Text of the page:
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Opinion

Readers React: Credit card insurance that doesn’t cover what you thought you paid for

Citigroup Reports 1.3 Billion Quarterly Profit
A Citibank branch office in San Francisco in 2011.
(Justin Sullivan / Getty Images)

To the editor: Thanks to columnist David Lazarus for bringing up the issue of credit card protection insurance, but I do not believe he goes far enough.

Promoting something that purports to protect the family of the cardholder from financial liability in the event of unexpected death — and then in the fine print disclosing that this is only for death by accident, not illness — is intentionally deceptive. Someone is far more likely to die of natural causes than in an accident, so if you were to buy accidental death and dismemberment insurance labeled as such, you can do so easily and very cheaply.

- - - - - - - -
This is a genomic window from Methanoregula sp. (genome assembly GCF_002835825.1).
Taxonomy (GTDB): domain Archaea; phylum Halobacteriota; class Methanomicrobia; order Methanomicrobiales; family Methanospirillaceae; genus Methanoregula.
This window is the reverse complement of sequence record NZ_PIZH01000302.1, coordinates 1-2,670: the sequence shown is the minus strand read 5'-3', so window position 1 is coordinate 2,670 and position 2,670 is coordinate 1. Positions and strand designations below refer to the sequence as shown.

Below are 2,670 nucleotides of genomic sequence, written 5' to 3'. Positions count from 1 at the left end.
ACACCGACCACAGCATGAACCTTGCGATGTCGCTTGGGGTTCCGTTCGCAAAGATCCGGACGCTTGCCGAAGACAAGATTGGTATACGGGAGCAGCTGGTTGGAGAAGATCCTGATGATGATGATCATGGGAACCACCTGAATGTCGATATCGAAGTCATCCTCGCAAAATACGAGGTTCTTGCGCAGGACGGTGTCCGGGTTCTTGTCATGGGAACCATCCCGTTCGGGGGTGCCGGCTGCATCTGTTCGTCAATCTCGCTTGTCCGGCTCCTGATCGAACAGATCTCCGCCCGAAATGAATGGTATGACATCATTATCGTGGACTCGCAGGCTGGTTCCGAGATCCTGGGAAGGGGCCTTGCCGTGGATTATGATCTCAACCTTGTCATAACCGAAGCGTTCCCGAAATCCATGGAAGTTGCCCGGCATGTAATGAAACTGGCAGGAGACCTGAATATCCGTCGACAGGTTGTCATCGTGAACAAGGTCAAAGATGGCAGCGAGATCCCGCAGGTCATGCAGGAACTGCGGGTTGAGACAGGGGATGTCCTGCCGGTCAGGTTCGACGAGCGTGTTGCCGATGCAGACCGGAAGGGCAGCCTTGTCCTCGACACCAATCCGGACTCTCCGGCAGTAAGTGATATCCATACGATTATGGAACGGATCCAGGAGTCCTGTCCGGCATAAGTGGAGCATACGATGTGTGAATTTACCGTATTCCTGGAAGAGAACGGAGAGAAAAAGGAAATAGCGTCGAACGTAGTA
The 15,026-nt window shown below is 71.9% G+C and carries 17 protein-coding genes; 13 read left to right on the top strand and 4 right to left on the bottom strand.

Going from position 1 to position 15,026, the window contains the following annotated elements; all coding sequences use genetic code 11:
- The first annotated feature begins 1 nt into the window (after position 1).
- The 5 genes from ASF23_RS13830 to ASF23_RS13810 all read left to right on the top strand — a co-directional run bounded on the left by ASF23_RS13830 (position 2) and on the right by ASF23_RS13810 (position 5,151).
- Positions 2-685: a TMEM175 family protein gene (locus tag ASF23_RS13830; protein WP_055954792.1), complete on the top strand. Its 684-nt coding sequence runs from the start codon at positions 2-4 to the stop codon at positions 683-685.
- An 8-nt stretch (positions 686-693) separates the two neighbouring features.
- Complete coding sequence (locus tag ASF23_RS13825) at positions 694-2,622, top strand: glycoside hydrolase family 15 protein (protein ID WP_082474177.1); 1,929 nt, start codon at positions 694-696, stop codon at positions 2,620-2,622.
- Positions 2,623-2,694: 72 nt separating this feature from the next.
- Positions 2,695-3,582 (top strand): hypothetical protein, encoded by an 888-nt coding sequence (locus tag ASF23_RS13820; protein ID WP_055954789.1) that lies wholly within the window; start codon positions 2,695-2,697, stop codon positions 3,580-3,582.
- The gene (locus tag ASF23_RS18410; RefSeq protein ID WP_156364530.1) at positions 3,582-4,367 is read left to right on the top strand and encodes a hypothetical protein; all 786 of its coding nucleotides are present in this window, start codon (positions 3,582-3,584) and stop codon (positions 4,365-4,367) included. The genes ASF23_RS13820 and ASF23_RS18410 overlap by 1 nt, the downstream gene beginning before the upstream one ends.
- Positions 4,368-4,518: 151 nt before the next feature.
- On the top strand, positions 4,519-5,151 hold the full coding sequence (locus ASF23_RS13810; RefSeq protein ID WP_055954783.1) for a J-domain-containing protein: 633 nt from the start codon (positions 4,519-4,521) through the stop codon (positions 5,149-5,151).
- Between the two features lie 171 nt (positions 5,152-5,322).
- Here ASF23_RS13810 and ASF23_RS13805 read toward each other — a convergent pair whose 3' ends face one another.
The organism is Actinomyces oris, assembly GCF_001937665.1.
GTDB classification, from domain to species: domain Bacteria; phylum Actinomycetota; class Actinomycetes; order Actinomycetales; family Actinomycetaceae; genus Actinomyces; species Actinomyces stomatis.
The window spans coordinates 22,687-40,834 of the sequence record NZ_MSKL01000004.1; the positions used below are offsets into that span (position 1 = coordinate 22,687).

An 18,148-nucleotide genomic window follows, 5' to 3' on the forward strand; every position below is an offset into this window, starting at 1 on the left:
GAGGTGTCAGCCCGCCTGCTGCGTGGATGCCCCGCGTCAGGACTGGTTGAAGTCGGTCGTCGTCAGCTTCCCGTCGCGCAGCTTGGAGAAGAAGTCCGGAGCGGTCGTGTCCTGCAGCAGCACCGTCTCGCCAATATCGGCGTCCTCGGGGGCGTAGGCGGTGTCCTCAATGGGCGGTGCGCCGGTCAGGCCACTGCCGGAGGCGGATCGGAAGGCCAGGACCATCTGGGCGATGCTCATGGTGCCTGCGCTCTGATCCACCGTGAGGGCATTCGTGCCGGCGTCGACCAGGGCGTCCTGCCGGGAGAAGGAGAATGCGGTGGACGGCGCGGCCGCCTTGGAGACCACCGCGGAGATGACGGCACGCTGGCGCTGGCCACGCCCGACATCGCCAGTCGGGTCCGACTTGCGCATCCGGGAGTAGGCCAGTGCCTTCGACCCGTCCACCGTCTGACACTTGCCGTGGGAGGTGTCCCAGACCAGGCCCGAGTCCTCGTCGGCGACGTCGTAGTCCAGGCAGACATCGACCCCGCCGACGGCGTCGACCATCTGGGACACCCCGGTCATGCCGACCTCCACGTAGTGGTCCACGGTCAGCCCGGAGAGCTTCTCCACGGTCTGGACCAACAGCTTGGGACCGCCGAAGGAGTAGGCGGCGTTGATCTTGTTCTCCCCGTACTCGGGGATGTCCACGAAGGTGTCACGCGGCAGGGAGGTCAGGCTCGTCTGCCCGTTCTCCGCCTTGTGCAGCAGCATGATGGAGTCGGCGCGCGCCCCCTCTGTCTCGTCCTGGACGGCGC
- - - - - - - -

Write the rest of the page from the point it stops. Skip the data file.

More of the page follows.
This deception is not unique to Citigroup. Even worse, these kinds of policies may be sold over the phone, and who knows what is told to and what is withheld from the customer.

Lazarus credits Citi for doing the “stand-up thing” by forgiving a deceased cardholder’s debt only after he contacted it. More likely, Citi just wanted to avoid bad publicity about this deceptive practice.

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Hyman J. Milstein, Studio City

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